"The hero of yesterday becomes the tyrant of tomorrow, unless he crucifies himself today."
An arche was your character's previous orientation on the Moral compass. To understand who your character was before your psyche replaced them, discover your arche and keep it in mind. "Goodness" is subjective and means different things to different people, and how your character defined this defined their lives. What you do and who you will be now is up to you, but altering the course of a character's life in media res may prove harder than you realize or come with unforeseen consequences.
An arche is discovered at the intersection point of two spectra: how a character psychologically viewed the Social Contract (dictated by upbringing, life experiences, and psychological traumas), and how physically capable they were of perceiving and correctly interpreting human emotion (dictated by their birth, genetics, and physical traumas). Where these lines meet creates the perspective from which your character created their morality and how that morality impacted their own behavior or ad hoc helped them to rationalize it.
Even numina have arches; however, it is at the numen level and beyond that creatures begin to either transcend morality, fall in superposition on the compass (occupy several moral perspectives at once), or by their nature confound categorization.
A psyche is your nervous system and its combined perceptions and self-perceptions. Some psyches allow other arches to define their arches, sleepwalking as abstract concepts not their own. Mostly, these arches do not match their psyches, and some are in direct opposition. This at best becomes a struggle to overcome what feels like fate, and at worst, horrible disorders of the psyche attempting to force the immutable (itself) to match an incorrect abstraction. In truth, it is impossible for an arche to "possess" the wrong psyche--only for a psyche to incorrectly abstract itself, causing cognitive dissonance. If one self-defines, that is matches the abstraction to its appropriate psyche rather than trying to alter the psyche to match a desired or incorrectly applied abstraction, many psychological stresses lessen and lucidity is gained.
Other issues arrive from the divorcing of the bodily experience from the psyche (such as in the common misapprehensions of the "soul"), leaving the very base abstraction of our existence indefinite and vague. "You", i.e. your psyche, i.e. the collected perceptions and self-perceptions of a nervous system, is synonymous with the body (sensory organs) and nervous system that do the perceiving. Psyches attempting to separate the two become tangled in an endless and futile attempt to match two false abstractions, of a body in isolation and of an ethereal soul. This leads to the same dissonance as not self-defining. One should always choose an abstraction based on the actual psyche, not attempt to change the psyche to match a desired abstraction.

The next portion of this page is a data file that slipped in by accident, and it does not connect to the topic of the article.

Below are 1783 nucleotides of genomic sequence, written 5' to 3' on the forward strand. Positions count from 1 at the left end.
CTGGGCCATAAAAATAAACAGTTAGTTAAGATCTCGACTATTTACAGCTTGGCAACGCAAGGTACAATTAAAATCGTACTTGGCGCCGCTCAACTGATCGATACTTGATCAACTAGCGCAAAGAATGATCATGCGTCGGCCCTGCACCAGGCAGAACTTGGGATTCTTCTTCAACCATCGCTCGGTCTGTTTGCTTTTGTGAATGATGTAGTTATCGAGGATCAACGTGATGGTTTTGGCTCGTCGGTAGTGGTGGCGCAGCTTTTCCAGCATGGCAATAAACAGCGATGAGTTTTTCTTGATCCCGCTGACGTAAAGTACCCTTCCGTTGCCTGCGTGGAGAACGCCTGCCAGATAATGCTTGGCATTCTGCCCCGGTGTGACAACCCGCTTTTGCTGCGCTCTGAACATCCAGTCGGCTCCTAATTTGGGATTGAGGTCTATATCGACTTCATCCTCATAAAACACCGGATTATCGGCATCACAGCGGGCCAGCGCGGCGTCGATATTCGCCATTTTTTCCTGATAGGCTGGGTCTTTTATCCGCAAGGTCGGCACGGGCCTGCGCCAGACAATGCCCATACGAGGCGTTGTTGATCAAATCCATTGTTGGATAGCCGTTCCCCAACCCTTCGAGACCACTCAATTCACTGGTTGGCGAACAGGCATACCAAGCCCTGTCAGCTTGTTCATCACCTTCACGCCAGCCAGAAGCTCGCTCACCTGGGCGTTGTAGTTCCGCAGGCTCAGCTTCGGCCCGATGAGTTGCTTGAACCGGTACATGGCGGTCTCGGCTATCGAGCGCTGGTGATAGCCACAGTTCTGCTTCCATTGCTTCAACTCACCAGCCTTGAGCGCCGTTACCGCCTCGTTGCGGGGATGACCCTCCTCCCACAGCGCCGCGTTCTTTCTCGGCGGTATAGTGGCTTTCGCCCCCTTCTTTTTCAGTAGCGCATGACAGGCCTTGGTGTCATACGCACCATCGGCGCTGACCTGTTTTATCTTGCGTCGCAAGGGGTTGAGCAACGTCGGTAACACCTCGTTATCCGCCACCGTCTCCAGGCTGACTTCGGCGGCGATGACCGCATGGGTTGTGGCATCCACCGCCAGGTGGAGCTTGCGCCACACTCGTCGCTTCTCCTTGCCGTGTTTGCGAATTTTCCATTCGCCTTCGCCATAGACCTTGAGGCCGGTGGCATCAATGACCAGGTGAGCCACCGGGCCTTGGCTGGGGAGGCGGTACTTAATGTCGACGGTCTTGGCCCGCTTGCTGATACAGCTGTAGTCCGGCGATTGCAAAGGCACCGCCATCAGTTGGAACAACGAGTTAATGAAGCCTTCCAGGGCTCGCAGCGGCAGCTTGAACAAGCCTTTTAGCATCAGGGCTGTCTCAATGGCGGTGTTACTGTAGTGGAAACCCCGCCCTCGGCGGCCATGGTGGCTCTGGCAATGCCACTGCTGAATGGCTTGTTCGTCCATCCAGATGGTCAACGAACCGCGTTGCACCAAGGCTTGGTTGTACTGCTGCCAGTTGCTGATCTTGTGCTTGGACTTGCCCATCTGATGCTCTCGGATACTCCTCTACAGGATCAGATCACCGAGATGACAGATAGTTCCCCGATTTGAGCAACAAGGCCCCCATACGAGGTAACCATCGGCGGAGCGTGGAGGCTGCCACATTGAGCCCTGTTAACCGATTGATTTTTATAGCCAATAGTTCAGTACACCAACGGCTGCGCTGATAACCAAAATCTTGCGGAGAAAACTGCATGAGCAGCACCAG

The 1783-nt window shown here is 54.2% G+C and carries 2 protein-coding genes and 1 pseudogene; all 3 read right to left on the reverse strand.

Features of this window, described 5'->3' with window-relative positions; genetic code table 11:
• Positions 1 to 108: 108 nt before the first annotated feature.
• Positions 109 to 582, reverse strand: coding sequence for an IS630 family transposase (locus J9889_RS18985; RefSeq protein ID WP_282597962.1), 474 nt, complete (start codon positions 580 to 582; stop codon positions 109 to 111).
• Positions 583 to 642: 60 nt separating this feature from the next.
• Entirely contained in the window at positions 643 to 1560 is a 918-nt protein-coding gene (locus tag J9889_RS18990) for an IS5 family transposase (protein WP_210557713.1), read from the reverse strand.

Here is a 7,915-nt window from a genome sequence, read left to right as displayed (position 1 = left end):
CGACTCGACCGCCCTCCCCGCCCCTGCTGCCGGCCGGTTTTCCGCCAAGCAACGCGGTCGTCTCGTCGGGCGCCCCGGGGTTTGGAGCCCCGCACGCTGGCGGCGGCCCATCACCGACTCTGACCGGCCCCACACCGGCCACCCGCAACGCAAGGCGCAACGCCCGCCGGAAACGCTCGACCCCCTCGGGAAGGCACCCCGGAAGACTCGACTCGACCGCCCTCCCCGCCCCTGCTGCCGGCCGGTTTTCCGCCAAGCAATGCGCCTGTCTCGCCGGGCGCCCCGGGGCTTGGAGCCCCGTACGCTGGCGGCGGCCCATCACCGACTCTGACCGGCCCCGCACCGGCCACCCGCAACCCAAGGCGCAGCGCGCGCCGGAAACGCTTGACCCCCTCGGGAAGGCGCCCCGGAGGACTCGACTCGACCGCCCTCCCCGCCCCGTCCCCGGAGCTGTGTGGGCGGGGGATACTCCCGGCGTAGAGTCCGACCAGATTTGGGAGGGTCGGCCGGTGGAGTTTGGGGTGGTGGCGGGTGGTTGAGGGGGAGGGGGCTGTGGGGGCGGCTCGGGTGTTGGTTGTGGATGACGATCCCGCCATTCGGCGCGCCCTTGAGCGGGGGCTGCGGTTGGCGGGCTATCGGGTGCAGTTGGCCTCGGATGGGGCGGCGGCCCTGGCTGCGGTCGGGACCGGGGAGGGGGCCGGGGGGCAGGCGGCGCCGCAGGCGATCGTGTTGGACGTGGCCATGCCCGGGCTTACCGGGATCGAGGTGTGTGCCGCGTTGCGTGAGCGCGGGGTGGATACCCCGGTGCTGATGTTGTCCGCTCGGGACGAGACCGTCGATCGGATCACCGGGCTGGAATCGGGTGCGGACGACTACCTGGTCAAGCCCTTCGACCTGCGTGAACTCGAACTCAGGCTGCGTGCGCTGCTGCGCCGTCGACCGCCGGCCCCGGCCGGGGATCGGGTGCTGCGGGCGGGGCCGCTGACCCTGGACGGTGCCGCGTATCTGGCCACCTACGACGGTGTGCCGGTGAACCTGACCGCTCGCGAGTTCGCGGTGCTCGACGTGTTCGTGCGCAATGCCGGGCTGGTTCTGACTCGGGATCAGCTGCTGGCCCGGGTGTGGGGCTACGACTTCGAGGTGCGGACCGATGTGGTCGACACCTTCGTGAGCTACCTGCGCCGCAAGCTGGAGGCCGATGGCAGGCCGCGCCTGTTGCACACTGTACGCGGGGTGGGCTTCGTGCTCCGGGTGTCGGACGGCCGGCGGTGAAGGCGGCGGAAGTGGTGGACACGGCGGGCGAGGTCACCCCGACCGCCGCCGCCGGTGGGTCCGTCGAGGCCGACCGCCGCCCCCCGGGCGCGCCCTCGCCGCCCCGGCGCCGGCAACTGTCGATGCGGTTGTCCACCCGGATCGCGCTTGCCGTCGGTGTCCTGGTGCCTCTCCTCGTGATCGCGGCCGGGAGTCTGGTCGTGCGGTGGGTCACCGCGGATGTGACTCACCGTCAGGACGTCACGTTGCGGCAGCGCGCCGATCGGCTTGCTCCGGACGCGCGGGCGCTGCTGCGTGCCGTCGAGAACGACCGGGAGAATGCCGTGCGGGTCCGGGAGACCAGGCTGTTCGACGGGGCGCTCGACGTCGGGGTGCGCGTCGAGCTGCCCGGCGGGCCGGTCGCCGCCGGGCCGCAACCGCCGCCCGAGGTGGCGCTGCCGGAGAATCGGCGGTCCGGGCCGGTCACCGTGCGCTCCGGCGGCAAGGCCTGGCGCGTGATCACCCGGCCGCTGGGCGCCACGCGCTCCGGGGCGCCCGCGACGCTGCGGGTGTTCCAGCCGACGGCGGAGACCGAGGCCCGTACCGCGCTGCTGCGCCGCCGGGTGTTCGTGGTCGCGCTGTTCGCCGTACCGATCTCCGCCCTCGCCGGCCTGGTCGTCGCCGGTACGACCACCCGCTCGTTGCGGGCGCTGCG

In times of high psychological stress, if Lucidity is drained, the arche can gain control over the body, reducing sentient beings to an abstract state void of personal will. In extreme cases, this can lead to permanent personality disruption. Depending on the arche's position on the Moral compass, this can range from chaos-inspiring to absolute devastation.
Controlled, light physical stress can restore mind-body cohesion and restore the psyche. Similarly, mental stress can restore the arche if one has been reduced to an animal state.
Because an arche is a neurological and sociological intersection, discovery of a character's arche is two rolls on a D4. The first roll dictates the character's cardinal (nature), the second, their ordinal (nurture) orientation. Phantasms are inflexible, and only change upon Legendary status in Awe. In Tabula Rasa and Method play modes, the Director rolls this stat and you have to deduce who your character was by paying attention to the context provided by NPCs, both their behavior and anecdotes about your character.
1. The Cooperator
Cooperators equated Goodness with Peace, and followed and enforced the rules or laws of the societies and groups to which they belonged in order to enforce order.
- Empathic Cooperator: The Servant
- Psychopathic Cooperator: The Politician
- Relativistic or Pure Cooperator: The Soldier
- Sociopathic Cooperator: The Assassin
2. The Contrarian
Contrarians equated Goodness with Justice, and broke laws and pushed back against authority and power structures to bring about equality.
- Empathic Contrarian: The Punk
- Psychopathic Contrarian: The Revolutionary
- Relativistic or Pure Contrarian: The Journalist
- Sociopathic Contrarian: The Saboteur
3. The Observer
Observers equated Goodness with Truth, and maintained emotional or psychological distance to prevent fallacies and see objectively.
- Empathic Observer: The Poet
- Psychopathic Observer: The Survivor
- Relativistic or Pure Observer: The Scientist
- Sociopathic Observer: The Theorist
4. The Hermit
Hermits equated Goodness with Freedom, and maintained physical distance from other people or society to remain free and so as to not inhibit others.
- Empathic Hermit: The Recluse
- Psychopathic Hermit: The Narcissist
- Relativistic or Pure Hermit: The Libertarian
- Sociopathic Hermit: The Transient
- Joseph Campbell, The Hero with a Thousand Faces, Part 2, Chapter III